Projecting future contributions using the Sound Of Hockey Big Board
The expectations set forth above assume historical average draft performance at each draft position. The results do not tell us anything about whether a draft class could be expected to over-perform or under-perform its draft position.
In an effort to gain some perspective on this question, I also applied Bader’s work to the players drafted in the 2022 NHL Draft based on their Big Board rank, rather than draft order. In other words, I engaged in a thought experiment: What if the Sound Of Hockey Big Board represented the “correct” order in which players would have ideally been drafted? In that scenario, the first player on the Big Board would be ascribed the highest likelihood of becoming a star or NHL player under Bader’s analysis, and so forth down the line.
To be clear, this is not how Bader’s work was intended to be used. This alternative view is simply meant to give some perspective on how each draft class could expect to turn out if the 19 public scouting services we compiled were “right” about the proper ordering of this class.
By this metric, the Seattle Kraken fare even better relative to the competition, projecting to produce both the most NHL lineup regulars and star performers from this draft.
In terms of raw figures, the Kraken project to generate slightly fewer lineup regulars than expected based on their draft position alone (3.03). This is due in large part to Seattle “reaching” far down the Big Board to draft goalie Niklas Kokko at No. 58. And, while the Kraken are No. 1 overall, Montreal, Buffalo, Arizona, and Chicago all closely trail Seattle, each projecting to produce just under three NHLers.
The Kraken take by far the biggest leap up in terms of likelihood of generating a star player, however. This is largely due to the fact that Seattle procured the No. 1 overall player on the Big Board, Shane Wright, at the fourth pick. Conversely, Montreal and New Jersey tumble down in their “star” probabilities because, in the eyes of the Big Board, those teams reached for Juraj Slafkovsky and Simon Nemec, respectively.
Other draft classes stood out, for better or worse
The Carolina Hurricanes project to exceed draft expectations because they employed a very specific strategy. The Big Board study suggests that the Carolina Hurricanes produced the most NHL-level talent relative to the team’s draft capital. Carolina turned picks projected to generate the 20th-most value in the league and procured the 12th-most value according to the Big Board. How did Carolina accomplish this? The strategy was clear: target Russian players that other teams were reticent to select. Of course, it remains to be seen if global events create a long-term impediment to those players joining the NHL. But “on paper,” the draft looks good.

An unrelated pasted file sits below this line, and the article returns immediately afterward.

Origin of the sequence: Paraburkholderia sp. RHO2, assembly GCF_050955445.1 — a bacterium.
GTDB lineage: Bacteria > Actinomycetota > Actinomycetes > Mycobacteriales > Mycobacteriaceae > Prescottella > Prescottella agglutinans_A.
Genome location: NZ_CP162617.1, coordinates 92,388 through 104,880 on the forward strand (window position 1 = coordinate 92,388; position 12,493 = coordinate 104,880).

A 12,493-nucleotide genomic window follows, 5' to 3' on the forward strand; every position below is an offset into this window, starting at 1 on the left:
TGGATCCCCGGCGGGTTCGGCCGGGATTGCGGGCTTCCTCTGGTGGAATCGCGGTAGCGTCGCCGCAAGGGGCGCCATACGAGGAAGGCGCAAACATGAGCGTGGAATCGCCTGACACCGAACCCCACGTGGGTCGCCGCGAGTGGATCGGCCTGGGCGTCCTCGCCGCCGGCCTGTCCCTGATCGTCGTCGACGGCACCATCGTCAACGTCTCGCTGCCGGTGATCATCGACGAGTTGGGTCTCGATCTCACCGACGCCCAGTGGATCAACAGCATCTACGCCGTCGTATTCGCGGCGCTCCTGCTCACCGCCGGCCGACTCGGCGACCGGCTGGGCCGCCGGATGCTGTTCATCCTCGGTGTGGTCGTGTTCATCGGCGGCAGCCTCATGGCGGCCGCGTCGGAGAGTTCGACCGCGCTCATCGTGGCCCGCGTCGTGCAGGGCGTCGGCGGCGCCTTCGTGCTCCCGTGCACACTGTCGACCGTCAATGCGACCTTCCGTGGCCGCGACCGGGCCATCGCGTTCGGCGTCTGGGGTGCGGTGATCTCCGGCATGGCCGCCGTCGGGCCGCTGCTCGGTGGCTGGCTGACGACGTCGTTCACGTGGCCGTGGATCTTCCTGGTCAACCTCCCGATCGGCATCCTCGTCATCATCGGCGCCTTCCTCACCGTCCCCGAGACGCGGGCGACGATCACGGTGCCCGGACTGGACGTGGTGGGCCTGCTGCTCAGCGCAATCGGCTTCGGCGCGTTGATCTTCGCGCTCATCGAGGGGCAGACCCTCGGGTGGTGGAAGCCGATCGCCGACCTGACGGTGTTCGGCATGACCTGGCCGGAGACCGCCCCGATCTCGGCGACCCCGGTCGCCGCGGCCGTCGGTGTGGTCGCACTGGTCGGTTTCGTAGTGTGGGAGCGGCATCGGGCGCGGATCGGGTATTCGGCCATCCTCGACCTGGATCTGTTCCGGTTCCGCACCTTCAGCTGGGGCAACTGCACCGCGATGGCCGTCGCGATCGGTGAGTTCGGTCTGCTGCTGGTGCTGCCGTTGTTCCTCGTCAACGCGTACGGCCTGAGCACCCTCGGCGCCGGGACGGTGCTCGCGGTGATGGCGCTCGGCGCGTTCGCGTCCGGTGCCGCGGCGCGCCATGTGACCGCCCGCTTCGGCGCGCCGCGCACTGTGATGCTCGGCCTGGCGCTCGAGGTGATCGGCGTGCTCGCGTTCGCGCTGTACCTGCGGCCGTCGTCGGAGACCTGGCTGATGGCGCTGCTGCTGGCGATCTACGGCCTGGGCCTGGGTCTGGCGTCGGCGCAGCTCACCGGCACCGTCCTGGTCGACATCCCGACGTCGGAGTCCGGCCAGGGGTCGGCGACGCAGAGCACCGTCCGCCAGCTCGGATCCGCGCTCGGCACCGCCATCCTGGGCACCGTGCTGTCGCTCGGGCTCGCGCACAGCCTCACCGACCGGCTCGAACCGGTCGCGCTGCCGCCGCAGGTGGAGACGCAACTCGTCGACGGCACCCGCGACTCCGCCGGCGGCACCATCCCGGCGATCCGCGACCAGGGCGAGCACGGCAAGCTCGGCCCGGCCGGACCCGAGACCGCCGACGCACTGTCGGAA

The Minnesota Wild had a good draft too. The Wild also drafted very well based on the Big Board, projecting to have acquired the sixth-most lineup regulars despite draft capital worth only the ninth-most in the league. Minnesota selected Liam Ohgren (No. 17 on the Big Board) at No. 19 overall and then followed that up with Russian Danila Yurov (No. 12 on the Big Board) at No. 24 overall. Couple those two early value picks with a late value pick of Servac Petrovsky (No. 106 on the Big Board) at No. 185 overall and the Wild could very well look back on this draft fondly.
The Detroit Red Wings characteristically underperformed according to public draft boards. Perhaps unsurprisingly, the Big Board was not a fan of Detroit’s draft. Steve Yzerman-managed teams have notoriously veered away from consensus in their draft decision making, yet they still seem to uncover stars (remember, Detroit went “off the board” with the No. 6 pick in 2019 and selected now-rising-superstar Moritz Seider). Detroit utilized the eighth-most valuable draft capital, but produced just the 16th-most value according to the Big Board.
The Chicago Blackhawks may have also left value on the table. To add insult to the injury that has been Chicago’s NHL-level offseason moves, the Big Board did not like Chicago’s draft either, relative to the the draft capital utilized. According to the Big Board, Chicago reached on every single one of its picks except for its second first-round pick Frank Nazar. For similar reasons, the Big Board downgrades the Arizona Coyotes’ draft too.
Takeaways from Seattle’s draft
The Kraken had a productive draft. Needing to build out the team’s prospect pool, volume was a focus: the team made 11 draft picks overall. But the Kraken did not sacrifice high-end quality either, generally winning rave reviews from draft analysts for their ability to find highly ranked prospects with their six picks in the top 68.
According to Hockey Prospecting’s historical work, Seattle fans can reasonably expect three-or-more of the team’s picks to emerge as NHL regulars down the road, with a 50-50 chance that one of those regulars develops into a star player.
If the Big Board is to be believed, Seattle’s draft may over-perform even those lofty expectations. This Kraken class may project as the best in the NHL, and the team’s chances of finding a star player could rate significantly higher than expected based on draft pick value alone.
Now we wait and watch. With rookie development camp in the rearview mirror, preseason training camp will be our next opportunity to check in on the development of this class.